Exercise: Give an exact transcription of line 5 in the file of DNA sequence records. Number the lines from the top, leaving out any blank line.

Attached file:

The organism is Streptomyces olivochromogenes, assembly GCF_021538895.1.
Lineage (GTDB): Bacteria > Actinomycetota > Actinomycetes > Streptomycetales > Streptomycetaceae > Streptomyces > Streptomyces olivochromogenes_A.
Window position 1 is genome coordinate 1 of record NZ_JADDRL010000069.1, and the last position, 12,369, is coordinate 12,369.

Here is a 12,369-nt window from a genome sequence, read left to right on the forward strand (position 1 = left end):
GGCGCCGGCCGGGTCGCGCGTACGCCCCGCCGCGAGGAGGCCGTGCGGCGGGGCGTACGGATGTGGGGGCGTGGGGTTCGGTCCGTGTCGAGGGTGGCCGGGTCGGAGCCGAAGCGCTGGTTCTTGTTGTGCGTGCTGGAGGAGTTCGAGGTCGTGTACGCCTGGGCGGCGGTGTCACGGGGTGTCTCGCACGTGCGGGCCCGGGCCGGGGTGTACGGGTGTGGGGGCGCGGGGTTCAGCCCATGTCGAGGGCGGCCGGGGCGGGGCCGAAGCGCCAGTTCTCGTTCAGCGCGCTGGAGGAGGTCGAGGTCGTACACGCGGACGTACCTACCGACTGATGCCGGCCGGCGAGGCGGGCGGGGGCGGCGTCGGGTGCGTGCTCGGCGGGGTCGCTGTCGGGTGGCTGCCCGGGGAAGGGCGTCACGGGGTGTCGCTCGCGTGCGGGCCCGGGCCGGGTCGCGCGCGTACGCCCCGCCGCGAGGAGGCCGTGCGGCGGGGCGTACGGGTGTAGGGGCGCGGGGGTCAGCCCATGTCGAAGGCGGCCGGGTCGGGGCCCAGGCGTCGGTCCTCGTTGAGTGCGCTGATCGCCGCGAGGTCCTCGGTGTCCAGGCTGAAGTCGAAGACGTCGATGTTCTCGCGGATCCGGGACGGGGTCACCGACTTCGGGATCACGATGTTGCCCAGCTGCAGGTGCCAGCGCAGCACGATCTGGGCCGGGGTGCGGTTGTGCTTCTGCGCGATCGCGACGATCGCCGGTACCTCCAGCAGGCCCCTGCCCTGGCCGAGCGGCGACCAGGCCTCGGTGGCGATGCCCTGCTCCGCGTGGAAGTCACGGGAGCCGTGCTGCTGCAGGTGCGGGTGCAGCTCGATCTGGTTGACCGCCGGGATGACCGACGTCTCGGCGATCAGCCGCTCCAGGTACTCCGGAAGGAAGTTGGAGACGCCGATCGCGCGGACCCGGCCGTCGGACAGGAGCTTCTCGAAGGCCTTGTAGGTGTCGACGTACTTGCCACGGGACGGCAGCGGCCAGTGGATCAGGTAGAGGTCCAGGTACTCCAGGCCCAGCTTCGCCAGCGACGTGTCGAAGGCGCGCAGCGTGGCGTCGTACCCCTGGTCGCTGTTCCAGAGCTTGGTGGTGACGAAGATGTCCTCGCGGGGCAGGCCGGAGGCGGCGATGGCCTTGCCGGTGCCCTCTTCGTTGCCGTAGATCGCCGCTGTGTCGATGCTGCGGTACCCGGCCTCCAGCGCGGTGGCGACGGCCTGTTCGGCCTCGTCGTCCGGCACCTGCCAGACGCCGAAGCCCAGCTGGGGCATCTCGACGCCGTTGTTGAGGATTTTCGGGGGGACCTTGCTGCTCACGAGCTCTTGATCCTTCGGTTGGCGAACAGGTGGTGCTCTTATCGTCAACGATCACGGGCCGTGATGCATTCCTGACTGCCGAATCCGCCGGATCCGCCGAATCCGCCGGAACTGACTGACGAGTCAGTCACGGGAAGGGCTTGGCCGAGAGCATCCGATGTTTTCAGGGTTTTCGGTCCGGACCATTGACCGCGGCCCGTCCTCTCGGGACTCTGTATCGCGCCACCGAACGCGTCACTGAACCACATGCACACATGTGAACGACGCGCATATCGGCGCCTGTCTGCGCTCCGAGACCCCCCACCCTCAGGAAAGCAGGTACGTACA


GGCGCCGGCCGGGTCGCGCGTACGCCCCGCCGCGAGGAGGCCGTGCGGCGGGGCGTACGGATGTGGGGGCGTGGGGTTCGGTCCGTGTCGAGGGTGGCCGGGTCGGAGCCGAAGCGCTGGTTCTTGTTGTGCGTGCTGGAGGAGTTCGAGGTCGTGTACGCCTGGGCGGCGGTGTCACGGGGTGTCTCGCACGTGCGGGCCCGGGCCGGGGTGTACGGGTGTGGGGGCGCGGGGTTCAGCCCATGTCGAGGGCGGCCGGGGCGGGGCCGAAGCGCCAGTTCTCGTTCAGCGCGCTGGAGGAGGTCGAGGTCGTACACGCGGACGTACCTACCGACTGATGCCGGCCGGCGAGGCGGGCGGGGGCGGCGTCGGGTGCGTGCTCGGCGGGGTCGCTGTCGGGTGGCTGCCCGGGGAAGGGCGTCACGGGGTGTCGCTCGCGTGCGGGCCCGGGCCGGGTCGCGCGCGTACGCCCCGCCGCGAGGAGGCCGTGCGGCGGGGCGTACGGGTGTAGGGGCGCGGGGGTCAGCCCATGTCGAAGGCGGCCGGGTCGGGGCCCAGGCGTCGGTCCTCGTTGAGTGCGCTGATCGCCGCGAGGTCCTCGGTGTCCAGGCTGAAGTCGAAGACGTCGATGTTCTCGCGGATCCGGGACGGGGTCACCGACTTCGGGATCACGATGTTGCCCAGCTGCAGGTGCCAGCGCAGCACGATCTGGGCCGGGGTGCGGTTGTGCTTCTGCGCGATCGCGACGATCGCCGGTACCTCCAGCAGGCCCCTGCCCTGGCCGAGCGGCGACCAGGCCTCGGTGGCGATGCCCTGCTCCGCGTGGAAGTCACGGGAGCCGTGCTGCTGCAGGTGCGGGTGCAGCTCGATCTGGTTGACCGCCGGGATGACCGACGTCTCGGCGATCAGCCGCTCCAGGTACTCCGGAAGGAAGTTGGAGACGCCGATCGCGCGGACCCGGCCGTCGGACAGGAGCTTCTCGAAGGCCTTGTAGGTGTCGACGTACTTGCCACGGGACGGCAGCGGCCAGTGGATCAGGTAGAGGTCCAGGTACTCCAGGCCCAGCTTCGCCAGCGACGTGTCGAAGGCGCGCAGCGTGGCGTCGTACCCCTGGTCGCTGTTCCAGAGCTTGGTGGTGACGAAGATGTCCTCGCGGGGCAGGCCGGAGGCGGCGATGGCCTTGCCGGTGCCCTCTTCGTTGCCGTAGATCGCCGCTGTGTCGATGCTGCGGTACCCGGCCTCCAGCGCGGTGGCGACGGCCTGTTCGGCCTCGTCGTCCGGCACCTGCCAGACGCCGAAGCCCAGCTGGGGCATCTCGACGCCGTTGTTGAGGATTTTCGGGGGGACCTTGCTGCTCACGAGCTCTTGATCCTTCGGTTGGCGAACAGGTGGTGCTCTTATCGTCAACGATCACGGGCCGTGATGCATTCCTGACTGCCGAATCCGCCGGATCCGCCGAATCCGCCGGAACTGACTGACGAGTCAGTCACGGGAAGGGCTTGGCCGAGAGCATCCGATGTTTTCAGGGTTTTCGGTCCGGACCATTGACCGCGGCCCGTCCTCTCGGGACTCTGTATCGCGCCACCGAACGCGTCACTGAACCACATGCACACATGTGAACGACGCGCATATCGGCGCCTGTCTGCGCTCCGAGACCCCCCACCCTCAGGAAAGCAGGTACGTACA